Wife wants to es­cape but is afraid to be on her own

Austin American-Statesman - - RELISH AUSTIN - Jeanne Phillips Dear Abby

Dear Abby: I’ve been mar­ried to my sec­ond hus­band for 14 years. He’s a great provider, but men­tally and emo­tion­ally abu­sive.

I want to leave him, but I’m scared to live on my own. We both work, but he makes a lot of money — which I do not — so I guess you can say, fi­nan­cially I’m com­fort­able. But I’m mis­er­able. I’m so un­happy I have tried to take my life.

He wanted us to be swingers and I fi­nally gave in, and now it’s all I hear about. I don’t want to do it, but he doesn’t care what I want. His kids are mean and dis­re­spect­ful. We have no kids to­gether (which I want but can’t have, and he won’t adopt).

I feel like I’m wast­ing my life. I’m 43. I had to have emer­gency surgery and al­most didn’t make it, and he re­sented me for it. Why can’t I leave him? Why am I so scared? I have no other fam­ily. — Wast­ing Away in the South

Dear Wast­ing Away: You said it your­self: You are scared to live on your own. Some peo­ple are afraid of the un­known, and you ap­pear to be one of them. Be­cause your hus­band has been co­erc­ing you into hav­ing sex with other men, I rec­om­mend you con­tact a sup­port or­ga­ni­za­tion such as RAINN (www.rainn.org); its toll-free phone num­ber is 800-656-HOPE (4673). Some­one there can guide you in mak­ing an es­cape plan.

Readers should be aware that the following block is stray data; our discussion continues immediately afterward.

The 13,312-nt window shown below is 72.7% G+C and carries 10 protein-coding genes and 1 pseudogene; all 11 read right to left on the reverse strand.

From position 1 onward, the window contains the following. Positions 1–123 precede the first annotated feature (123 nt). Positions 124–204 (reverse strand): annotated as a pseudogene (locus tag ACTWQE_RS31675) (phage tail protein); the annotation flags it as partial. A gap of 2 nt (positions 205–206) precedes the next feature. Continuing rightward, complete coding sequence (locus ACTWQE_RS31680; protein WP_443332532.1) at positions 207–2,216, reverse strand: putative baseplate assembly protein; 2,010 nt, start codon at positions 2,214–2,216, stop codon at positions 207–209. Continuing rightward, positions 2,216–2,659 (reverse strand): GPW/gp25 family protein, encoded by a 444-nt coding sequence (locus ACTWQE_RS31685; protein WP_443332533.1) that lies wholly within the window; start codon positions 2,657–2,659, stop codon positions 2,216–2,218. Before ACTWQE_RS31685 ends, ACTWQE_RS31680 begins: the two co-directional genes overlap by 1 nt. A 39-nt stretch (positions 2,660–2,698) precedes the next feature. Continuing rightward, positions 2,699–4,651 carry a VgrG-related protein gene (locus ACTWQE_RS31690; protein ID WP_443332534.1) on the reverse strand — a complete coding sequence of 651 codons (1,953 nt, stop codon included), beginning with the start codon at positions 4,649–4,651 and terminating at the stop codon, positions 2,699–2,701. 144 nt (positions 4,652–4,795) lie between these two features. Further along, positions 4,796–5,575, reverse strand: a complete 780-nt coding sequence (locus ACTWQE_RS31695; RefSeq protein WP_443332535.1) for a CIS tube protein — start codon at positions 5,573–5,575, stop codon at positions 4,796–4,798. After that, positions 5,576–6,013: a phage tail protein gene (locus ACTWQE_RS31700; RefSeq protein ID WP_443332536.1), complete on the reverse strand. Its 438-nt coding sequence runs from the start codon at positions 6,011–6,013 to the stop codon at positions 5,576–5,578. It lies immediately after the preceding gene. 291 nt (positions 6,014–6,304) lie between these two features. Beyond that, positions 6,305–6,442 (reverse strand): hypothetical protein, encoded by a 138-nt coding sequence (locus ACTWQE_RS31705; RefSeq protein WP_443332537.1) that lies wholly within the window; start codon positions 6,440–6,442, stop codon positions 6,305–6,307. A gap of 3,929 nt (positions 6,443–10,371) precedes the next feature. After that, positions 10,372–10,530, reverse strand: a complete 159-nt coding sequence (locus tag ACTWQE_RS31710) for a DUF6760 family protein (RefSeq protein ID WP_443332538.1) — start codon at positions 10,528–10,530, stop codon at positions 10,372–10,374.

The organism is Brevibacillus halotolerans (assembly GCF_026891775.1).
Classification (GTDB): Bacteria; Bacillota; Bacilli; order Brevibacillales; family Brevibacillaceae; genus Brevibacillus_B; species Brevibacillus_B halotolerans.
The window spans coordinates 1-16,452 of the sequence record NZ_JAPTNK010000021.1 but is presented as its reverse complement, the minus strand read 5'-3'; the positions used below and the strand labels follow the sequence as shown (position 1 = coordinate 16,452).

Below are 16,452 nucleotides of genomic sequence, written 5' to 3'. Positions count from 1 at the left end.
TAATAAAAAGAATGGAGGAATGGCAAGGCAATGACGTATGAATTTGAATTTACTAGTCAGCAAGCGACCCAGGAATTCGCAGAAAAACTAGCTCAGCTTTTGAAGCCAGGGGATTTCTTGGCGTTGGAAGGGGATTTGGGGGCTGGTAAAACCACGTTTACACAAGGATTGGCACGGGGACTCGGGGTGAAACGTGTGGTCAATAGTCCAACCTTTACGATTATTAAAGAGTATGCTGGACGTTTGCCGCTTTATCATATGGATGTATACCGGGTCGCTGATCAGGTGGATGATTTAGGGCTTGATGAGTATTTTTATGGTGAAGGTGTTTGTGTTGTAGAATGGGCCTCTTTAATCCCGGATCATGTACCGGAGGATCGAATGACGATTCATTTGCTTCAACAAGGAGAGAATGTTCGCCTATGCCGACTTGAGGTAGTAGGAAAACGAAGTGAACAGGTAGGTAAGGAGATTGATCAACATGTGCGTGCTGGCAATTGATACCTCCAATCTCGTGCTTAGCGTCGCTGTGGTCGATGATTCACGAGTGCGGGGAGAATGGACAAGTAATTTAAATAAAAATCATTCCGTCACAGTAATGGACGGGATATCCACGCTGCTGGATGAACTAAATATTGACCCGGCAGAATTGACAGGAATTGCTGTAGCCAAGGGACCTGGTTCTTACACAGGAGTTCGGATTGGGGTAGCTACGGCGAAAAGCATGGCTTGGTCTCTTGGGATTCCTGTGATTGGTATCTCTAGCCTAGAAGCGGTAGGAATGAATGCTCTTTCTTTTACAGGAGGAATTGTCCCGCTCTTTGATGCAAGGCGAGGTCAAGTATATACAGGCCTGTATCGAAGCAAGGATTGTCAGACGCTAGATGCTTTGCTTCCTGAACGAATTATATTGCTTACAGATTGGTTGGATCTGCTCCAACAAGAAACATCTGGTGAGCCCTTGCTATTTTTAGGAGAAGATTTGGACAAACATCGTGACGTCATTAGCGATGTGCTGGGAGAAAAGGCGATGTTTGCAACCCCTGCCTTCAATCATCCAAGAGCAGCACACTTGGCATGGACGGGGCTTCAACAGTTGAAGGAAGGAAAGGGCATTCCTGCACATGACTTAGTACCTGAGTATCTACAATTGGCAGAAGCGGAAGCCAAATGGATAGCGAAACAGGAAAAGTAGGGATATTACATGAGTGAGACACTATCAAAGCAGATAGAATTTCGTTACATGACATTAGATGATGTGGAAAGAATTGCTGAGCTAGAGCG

I also urge you to talk about this with an at­tor­ney, be­cause you should not be pen­ni­less if you leave. What your hus­band has been do­ing is a form of spousal abuse, and be­tween you and me, it shouldn’t take more than five sec­onds of self-eval­u­a­tion to con­clude that you would be bet­ter off with­out him.

Dear Abby: My hus­band and I re­cently had a baby girl, our first. We both work full time, but my hus­band is gone nights and week­ends and I’m the pri­mary par­ent at home with our daugh­ter.

Some­thing has been both­er­ing me since my daugh­ter came along. My in-laws have never once told me I’m do­ing a good job as a mother. I’m cri­tiqued ev­ery time they come over, whether it be that her hands are too cold, her room is too warm or her nails are too “sharp.”

They com­pli­ment my hus­band re­peat­edly, and he’s the first to give all the credit to me, but I feel like they don’t think I’m do­ing a good job and it makes me feel bad. Am I be­ing too sen­si­tive? — Crit­i­cized All the Time

Dear Crit­i­cized: It is pos­si­ble in mak­ing th­ese com­ments, your in-laws are sim­ply try­ing to be help­ful. In­stead of re­gard­ing them as crit­i­cism, take them un­der con­sid­er­a­tion.

How­ever, if your hurt feel­ings per­sist, you — or your hus­band — should point out to his par­ents that in try­ing to be help­ful, they have for­got­ten to be sup­port­ive, and men­tion some of the things you are do­ing right.

What teens need to know about sex, drugs, AIDS and get­ting along with peers and par­ents is in “What Ev­ery Teen Should Know.” Send your name and mail­ing ad­dress, plus check or money or­der for $7 (U.S. funds) to: Dear Abby, Teen Book­let, P.O. Box 447, Mount Mor­ris, IL 61054-0447. (Shipping and han­dling are in­cluded in the price.)

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